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Posted by jason harlow on April 14, 2003 at 20:43:24:
In Reply to: Re: The real problem... posted by Bill Moss on April 14, 2003 at 19:39:21:
I simply sent a strongly, professional sounding letter to the editor of the paper in which the story appeared. Public knowledge that he is mis-representing his products should be enough to make him change his ways...or at least one would assume so.
:I think everyone would agree that this is the way is *should* be - but the fact is that it's not. I think there are two issues here. I agree with John here that the consumer has to take some responsibility for their own actions and do at least some basic research. I also think there should be some action that one could take to ensure store owners do not pass bad information.
::I don't agree. If you're selling an animal to the public at an establishment designed specifically for the purpose, you owe it to your consumer to be informed about its care and requirements in captivity. So either the owner had not done the research himself - which is irresponsible - or he had done the research yet chose not to provide accurate information. The owner was quite specific on this point, implying that he was familiar with the argument and that he knew better.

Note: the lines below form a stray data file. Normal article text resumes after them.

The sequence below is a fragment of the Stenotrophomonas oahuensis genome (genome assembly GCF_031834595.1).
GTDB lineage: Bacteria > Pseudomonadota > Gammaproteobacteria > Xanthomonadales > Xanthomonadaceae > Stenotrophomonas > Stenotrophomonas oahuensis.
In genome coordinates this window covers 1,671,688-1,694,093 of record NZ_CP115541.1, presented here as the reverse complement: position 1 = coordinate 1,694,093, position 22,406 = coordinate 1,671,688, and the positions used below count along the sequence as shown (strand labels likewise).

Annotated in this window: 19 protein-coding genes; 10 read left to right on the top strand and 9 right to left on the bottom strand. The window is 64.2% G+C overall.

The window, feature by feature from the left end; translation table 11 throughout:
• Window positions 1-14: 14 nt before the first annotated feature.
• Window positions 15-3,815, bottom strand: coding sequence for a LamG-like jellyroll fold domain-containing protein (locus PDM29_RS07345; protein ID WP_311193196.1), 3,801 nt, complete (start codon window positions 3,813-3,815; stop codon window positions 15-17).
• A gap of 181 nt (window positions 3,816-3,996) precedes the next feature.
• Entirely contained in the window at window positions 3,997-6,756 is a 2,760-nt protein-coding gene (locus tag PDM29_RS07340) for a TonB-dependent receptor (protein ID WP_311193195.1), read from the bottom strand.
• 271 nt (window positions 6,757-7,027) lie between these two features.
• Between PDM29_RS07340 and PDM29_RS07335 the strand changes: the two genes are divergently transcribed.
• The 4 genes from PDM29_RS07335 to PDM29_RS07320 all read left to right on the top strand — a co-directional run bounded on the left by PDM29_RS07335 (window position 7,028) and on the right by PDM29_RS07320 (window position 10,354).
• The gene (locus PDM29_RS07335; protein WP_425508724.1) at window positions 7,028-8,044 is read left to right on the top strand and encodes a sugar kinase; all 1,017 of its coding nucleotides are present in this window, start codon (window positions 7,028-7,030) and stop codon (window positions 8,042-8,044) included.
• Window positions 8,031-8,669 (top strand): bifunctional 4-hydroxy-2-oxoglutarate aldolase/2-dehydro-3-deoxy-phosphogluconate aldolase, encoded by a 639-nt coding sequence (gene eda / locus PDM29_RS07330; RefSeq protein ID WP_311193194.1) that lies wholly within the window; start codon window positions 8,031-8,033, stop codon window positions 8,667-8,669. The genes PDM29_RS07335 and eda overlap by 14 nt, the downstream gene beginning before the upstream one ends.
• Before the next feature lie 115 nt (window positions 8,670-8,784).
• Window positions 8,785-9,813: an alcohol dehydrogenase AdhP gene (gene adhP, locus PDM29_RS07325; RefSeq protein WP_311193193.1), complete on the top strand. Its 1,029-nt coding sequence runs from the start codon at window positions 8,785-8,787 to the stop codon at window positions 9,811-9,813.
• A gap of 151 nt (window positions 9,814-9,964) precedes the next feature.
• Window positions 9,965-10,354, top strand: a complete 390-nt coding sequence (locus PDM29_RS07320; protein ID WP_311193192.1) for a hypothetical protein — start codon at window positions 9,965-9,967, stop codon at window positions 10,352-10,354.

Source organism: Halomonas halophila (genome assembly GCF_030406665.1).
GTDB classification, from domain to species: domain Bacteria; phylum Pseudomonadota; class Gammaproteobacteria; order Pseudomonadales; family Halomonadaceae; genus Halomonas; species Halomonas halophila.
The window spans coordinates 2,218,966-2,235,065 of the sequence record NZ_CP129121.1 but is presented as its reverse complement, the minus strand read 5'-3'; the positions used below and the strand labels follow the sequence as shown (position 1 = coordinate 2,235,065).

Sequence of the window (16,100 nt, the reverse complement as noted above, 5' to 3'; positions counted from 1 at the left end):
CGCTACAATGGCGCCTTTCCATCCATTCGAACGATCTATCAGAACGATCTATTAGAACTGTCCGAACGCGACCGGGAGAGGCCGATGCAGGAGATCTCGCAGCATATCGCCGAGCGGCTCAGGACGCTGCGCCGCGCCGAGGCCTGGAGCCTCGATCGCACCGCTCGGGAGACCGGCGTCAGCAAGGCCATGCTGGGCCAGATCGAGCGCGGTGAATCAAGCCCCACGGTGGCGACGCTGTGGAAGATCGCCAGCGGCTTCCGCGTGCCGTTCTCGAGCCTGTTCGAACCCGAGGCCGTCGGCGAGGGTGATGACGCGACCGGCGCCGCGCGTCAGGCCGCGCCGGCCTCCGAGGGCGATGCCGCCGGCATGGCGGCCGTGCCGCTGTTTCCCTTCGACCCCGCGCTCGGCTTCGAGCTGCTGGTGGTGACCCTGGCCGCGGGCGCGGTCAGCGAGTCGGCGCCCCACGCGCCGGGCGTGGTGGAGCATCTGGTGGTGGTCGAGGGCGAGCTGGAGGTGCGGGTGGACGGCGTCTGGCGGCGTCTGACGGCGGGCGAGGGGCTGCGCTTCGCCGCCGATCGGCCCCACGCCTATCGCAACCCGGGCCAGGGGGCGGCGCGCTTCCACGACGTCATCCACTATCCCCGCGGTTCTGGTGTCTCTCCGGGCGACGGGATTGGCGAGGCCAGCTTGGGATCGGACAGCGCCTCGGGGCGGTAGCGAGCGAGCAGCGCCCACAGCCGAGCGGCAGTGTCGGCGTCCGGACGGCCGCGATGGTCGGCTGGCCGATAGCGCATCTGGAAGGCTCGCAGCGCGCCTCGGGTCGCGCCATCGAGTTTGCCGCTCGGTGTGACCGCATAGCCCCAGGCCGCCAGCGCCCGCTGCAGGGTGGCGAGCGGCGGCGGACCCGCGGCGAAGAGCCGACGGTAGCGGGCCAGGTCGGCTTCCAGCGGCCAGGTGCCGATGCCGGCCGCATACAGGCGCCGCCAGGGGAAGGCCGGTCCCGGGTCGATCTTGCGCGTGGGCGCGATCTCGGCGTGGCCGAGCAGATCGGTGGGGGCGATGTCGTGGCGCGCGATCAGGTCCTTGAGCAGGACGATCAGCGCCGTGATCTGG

::Pet stores are the last "barrier" between pets and the general public. It is their moral obligation to ensure that they hook up appropriate customers with appropriate animals. Most of the problems of people buying inappropriate animals can be traced directly to the place they bought it from - and that is often a pet store. Many regard pet stores not just as a warehouse full of stock, but as an establishment providing a "reliable" source of information on pets. There are pet store owners out there (I know, I've met them) who refuse to sell animals to people who aren't suitable charges, but they are the exception rather than the rule. If these people can make appropriate moral judgments, why not the others?
:::Unfortunately, the shop owner is not the problem. I think he's conducting himself like your basic salesman and saying anything to make the sale. In the case of the article he was just performing damage control to protect his business. I'm sure that if you contact him, he'll say that he was either misquoted or he'll politely thank you for the information and then continue to conduct business as usual. The real problem here is the consumer buying animals that they haven't adequately researched.